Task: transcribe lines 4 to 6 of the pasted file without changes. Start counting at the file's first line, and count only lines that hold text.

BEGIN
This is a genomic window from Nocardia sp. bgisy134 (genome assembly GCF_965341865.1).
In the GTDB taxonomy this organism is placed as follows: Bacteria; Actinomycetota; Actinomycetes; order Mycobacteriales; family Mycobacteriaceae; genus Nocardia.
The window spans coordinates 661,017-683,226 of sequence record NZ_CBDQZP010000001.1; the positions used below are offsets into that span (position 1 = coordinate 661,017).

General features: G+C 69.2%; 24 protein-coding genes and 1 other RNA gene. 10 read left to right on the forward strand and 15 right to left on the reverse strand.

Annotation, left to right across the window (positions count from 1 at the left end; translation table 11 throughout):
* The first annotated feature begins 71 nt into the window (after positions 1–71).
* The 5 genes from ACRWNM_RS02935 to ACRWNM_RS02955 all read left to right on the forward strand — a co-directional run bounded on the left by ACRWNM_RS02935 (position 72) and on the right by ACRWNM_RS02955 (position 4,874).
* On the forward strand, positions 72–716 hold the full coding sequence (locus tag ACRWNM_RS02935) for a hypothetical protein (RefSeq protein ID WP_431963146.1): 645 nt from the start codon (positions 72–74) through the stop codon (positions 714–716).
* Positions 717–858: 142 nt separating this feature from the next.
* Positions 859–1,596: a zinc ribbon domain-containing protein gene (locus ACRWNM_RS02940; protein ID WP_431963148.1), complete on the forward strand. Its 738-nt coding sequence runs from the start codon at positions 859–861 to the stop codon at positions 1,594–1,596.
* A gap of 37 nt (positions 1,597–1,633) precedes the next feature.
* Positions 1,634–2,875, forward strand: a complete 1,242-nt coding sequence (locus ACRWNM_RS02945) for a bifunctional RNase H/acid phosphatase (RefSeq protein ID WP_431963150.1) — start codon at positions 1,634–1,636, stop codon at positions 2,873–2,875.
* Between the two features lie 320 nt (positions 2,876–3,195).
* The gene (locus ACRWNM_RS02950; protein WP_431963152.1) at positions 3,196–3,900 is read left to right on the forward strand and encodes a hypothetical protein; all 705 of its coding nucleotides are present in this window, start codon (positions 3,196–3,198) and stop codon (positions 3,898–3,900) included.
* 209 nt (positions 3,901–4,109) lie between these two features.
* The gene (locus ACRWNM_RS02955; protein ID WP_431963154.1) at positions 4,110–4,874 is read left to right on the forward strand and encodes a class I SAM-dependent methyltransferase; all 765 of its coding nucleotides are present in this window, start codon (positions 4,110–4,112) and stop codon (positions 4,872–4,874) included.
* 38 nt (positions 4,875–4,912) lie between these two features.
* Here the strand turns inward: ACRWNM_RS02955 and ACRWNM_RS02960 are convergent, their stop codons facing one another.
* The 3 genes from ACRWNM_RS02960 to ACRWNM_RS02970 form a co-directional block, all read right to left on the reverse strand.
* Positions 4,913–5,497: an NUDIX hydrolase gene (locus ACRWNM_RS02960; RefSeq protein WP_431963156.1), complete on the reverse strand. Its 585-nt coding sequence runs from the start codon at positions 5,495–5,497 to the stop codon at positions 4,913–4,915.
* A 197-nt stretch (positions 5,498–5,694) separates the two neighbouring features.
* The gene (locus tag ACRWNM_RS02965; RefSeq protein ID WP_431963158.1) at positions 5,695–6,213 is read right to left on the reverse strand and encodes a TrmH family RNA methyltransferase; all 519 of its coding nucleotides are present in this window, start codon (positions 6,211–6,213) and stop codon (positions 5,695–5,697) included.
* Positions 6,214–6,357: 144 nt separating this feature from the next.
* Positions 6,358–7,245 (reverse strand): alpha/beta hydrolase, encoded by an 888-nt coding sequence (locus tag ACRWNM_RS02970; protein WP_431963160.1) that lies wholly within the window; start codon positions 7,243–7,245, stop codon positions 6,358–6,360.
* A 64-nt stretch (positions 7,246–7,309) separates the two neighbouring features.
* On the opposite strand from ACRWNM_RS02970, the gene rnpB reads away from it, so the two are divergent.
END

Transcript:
General features: G+C 69.2%; 24 protein-coding genes and 1 other RNA gene. 10 read left to right on the forward strand and 15 right to left on the reverse strand.

Annotation, left to right across the window (positions count from 1 at the left end; translation table 11 throughout):
* The first annotated feature begins 71 nt into the window (after positions 1–71).